Sacramento effort to bring food trucks to essential workers as thanks amid coronavirus

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A California state senator, labor groups and a Sacramento food truck business teamed up Friday to feed hungry healthcare workers at UC Davis Medical Center who have at the forefront of the region’s battle against coronavirus.

It was the launch of a new effort called “Feeding the Frontlines,” which will serve a free lunch to different essential workers, such as those working in grocery stores, farms and warehouses on Fridays.

State Sen. Richard Pan, D-Sacramento, said they want to show their appreciation for essential workers who continue to work while being potentially exposed to the coronavirus, which causes the infectious respiratory disease COVID-19.

“This event is about thanking them,” Pan said.

Pan, a pediatrician who chairs the Senate Health Committee, said people need to make sure to stay home as much as possible and not to overwhelm hospitals and health care workers.

“I know there are some people who may be protesting about how they want to go out,” Pan said about Friday’s protest at the state capitol. “We’re here to say we stand in solidarity with the essential workers who need us to do our part to keep them safe.”

Pan said he recognizes that times are tough now with so workers being furloughed and others laid off, while businesses are virtually bringing in no money.

“But at the same time, we have to recognize that if we let this virus spread, people are not going to shop, our economy is even going to be worse,” Pan said “And more importantly, more people are going to get sick and potentially die.”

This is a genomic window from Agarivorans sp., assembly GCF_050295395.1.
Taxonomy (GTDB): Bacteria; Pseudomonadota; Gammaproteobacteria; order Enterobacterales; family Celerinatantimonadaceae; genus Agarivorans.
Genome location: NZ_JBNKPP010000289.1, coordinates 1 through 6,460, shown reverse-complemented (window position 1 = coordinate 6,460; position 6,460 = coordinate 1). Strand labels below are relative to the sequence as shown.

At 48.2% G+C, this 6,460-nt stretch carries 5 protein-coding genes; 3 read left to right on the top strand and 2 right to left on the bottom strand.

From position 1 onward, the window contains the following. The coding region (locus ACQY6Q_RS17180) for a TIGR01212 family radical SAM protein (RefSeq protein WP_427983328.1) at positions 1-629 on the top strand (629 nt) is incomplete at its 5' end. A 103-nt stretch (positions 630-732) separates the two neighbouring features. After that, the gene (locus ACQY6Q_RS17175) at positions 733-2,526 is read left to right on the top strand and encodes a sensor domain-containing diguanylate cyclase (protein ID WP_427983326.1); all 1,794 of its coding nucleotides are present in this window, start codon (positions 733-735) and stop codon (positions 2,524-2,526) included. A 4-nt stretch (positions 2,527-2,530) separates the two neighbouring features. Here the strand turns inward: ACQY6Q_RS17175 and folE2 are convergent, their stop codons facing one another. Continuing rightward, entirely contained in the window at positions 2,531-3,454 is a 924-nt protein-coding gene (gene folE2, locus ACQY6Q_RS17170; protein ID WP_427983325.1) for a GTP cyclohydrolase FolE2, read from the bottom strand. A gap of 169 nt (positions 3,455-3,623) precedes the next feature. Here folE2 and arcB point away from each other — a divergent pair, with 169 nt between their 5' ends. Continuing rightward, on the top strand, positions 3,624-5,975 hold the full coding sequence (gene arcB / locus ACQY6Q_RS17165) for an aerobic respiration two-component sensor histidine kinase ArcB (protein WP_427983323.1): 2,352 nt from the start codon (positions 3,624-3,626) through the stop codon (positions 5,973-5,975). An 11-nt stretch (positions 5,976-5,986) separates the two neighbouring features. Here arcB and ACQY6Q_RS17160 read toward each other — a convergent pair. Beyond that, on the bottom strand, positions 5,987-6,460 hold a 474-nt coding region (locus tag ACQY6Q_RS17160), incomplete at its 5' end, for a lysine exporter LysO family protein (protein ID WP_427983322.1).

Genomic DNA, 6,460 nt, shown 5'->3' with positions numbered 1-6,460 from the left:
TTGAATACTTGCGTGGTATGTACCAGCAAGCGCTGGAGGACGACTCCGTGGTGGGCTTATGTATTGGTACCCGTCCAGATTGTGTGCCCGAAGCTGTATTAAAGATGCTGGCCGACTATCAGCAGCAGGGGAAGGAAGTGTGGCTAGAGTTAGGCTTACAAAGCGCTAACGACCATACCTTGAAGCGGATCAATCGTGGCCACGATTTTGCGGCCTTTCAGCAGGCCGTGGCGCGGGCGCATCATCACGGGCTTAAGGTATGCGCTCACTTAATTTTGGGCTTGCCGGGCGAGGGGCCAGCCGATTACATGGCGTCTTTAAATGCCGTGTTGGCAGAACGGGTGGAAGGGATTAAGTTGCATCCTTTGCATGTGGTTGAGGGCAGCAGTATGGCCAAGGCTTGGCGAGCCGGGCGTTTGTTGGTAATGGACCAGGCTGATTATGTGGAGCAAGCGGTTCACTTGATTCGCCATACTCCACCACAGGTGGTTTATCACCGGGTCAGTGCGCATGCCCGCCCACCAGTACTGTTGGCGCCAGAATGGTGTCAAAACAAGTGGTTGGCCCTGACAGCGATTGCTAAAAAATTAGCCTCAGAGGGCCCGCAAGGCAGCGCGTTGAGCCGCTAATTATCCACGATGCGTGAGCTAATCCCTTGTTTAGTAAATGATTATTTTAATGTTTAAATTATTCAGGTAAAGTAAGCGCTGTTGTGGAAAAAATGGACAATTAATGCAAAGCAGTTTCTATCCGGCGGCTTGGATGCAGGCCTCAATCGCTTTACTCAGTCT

This effort was done in a partnership with Sacramento Central Labor Council, the Labor Project for Working Families and SactoMoFo.

Fabrizio Sasso, executive director of the Labor Council, said people are now becoming more aware of the importance of workers in this economy, including those at UC Davis Medical Center who have been working against the coronavirus from the beginning.

“They’ve been in the trenches working non-stop to keep us healthy and safe,” Sasso said. “So, we’re here to feed them and to just show our appreciation for all the work they do.”

Sasso said a lot of workers have been overworked and afraid of exposure to coronavirus, and some companies have not provided the appropriate protective gear.

“And then there’s talk about reopening the economy, but workers must have a say on how that economy is reopened,” Sasso said.

He also spoke about the hundreds of people who gathered to protest Gov. Gavin Newsom’s stay-at-home order Friday. Sasso called the protesters “selfish” for creating risks with their demonstration that can ultimately put a stress on the healthcare system and the workers who are afraid of bring the coronavirus home to their families.

“So, we’re asking folks to stay at home to minimize the exposure and risks that workers have when they’re doing their jobs,” Sasso said.

Feeding the Frontlines is asking for tax deductable contributions that will feed essential workers and also support local small businesses and food trucks that have been affected by the shutdown. Donations can be made online at the Labor Council’s website.

“We have had a long relationship with our health care facilities and we are looking forward to showing our love and gratitude through our food,” said Paul Somerhausen, CEO of SactoMoFo.

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©2020 The Sacramento Bee (Sacramento, Calif.)

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